The Ad Council and national nonprofit Futures Without Violence launched a national public service campaign called #TeachEarly highlighting the pivotal role that men play in preventing domestic and sexual violence.
The campaign launch coincides with the release of the Ad Council Domestic Violence Prevention Continuous Tracking Study, which was funded by the Robert Wood Johnson Foundation. Of the men surveyed, 89 percent agreed that it’s important for men to talk to boys about violence against women and girls, while only 37 percent reported speaking to a boy they know about violence against women in the past six months. The campaign encourages men to recognize this dissonance between their beliefs and actions, and teach boys to respect women with the same enthusiasm and dedication in which they teach them other things.
Launching to coincide with Father’s Day, the campaign encourages fathers, uncles and other male mentors and role models to talk to boys at an early age about healthy relationships and respect for their peers — particularly towards women and girls. #TeachEarly kicks-off with nationally-distributed public service advertisements (PSAs) narrated by actor and father Forest Whitaker underscoring the importance of male role models in shaping perceptions and attitudes toward gender-based violence.
#TeachEarly is comprised of national television, radio, digital and outdoor PSAs. The campaign directs audiences to TeachEarly.org where men can find valuable tools and resources, including a digital Playbook with tips and conversation starters to help engage boys in a discussion about relationships, respecting women, and preventing violence. The website also features a digital quilt that celebrates inspiring teachable moments between fathers and other male mentors, and the boys in their lives — sourcing photos from the public with the campaign’s designated hashtag: #TeachEarly.
“An estimated one in four women in the United States will experience violence by a partner in her lifetime,” said Futures Without Violence Founder and President Esta Soler. “Perceptions about women and girls are often shaped at a young age, and we know that prevention is key. Fathers and male mentors — from sports coaches and teachers to uncles and brothers — have the opportunity to reach out to these young people and reinforce the message that violence against women is never acceptable.”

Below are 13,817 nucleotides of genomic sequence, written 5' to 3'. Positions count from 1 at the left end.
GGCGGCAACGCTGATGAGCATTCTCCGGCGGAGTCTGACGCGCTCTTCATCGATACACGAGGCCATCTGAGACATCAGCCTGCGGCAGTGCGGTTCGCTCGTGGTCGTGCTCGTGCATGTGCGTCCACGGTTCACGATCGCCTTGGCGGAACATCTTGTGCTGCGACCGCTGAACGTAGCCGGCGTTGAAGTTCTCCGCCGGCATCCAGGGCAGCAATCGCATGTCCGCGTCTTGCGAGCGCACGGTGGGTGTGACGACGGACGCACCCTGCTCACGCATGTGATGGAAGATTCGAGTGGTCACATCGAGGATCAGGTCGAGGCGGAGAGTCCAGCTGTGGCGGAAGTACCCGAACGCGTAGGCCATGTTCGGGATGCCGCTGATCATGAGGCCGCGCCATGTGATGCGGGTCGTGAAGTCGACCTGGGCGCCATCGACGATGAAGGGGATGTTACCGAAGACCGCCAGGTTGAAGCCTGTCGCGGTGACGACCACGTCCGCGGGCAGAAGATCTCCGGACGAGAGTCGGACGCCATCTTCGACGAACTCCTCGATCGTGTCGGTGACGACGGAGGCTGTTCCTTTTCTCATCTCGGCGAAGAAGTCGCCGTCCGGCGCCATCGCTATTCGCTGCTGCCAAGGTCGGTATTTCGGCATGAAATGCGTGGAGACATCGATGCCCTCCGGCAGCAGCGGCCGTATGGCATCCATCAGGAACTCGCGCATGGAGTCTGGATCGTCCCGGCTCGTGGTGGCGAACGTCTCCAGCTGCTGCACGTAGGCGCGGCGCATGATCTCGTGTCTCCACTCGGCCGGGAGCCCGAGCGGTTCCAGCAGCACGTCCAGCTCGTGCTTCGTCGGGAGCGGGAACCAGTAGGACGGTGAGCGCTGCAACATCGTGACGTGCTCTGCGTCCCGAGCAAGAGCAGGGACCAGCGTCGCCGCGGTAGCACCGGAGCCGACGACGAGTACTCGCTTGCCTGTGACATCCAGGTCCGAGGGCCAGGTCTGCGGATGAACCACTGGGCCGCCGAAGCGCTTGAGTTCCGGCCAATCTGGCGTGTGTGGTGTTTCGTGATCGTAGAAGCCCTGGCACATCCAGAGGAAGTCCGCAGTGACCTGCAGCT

The Ad Council and Futures Without Violence are longstanding partners on the issue of domestic violence prevention, having launched the first-ever national campaign in 1994 titled “There’s No Excuse” followed by an effort in 2001 to specifically engage men in the issue.
“The issue of domestic violence is increasingly a part of the national conversation,” said Ad Council President and CEO Lisa Sherman. “We want to transform the negative news stories into something more productive and powerful. By providing fathers and mentors with tips and tools on how talk to their sons and other boys about healthy relationships, we strive to change the way that young men think about how to treat women. Men play an invaluable role and this campaign will empower them to be advocates for change.”
The new TV PSAs were created by RSA Films. iHeartMedia is providing support across male-targeted programming beginning today through the end of the month. Additionally, Clear Channel Outdoor Americas developed the out-of-home creative and will donate advertising space in key locations and Team Detroit is providing media outreach support.
“We at RSA Films are proud to be part of such a strong and important message,” said Jules Daly, President of RSA Films.
“iHeartMedia is once again teaming up with the Ad Council to help positively shape future behaviors and attitudes of our country’s youth, motivating our listeners to take action and providing valuable resources to help them promote nonviolent relationships now and in the future,” said Jessica King, Director of Community Engagement for iHeartMedia.
The campaign has been funded through grants provided by the Robert Wood Johnson Foundation, Blue Shield California Foundation and The Waitt Institute for Violence Prevention. The Ad Council Domestic Violence Prevention Continuous Tracking Study was based on a non-probability based online panel sample of men aged 18 and older, who had a personal or professional relationship with boys aged 5 to 17.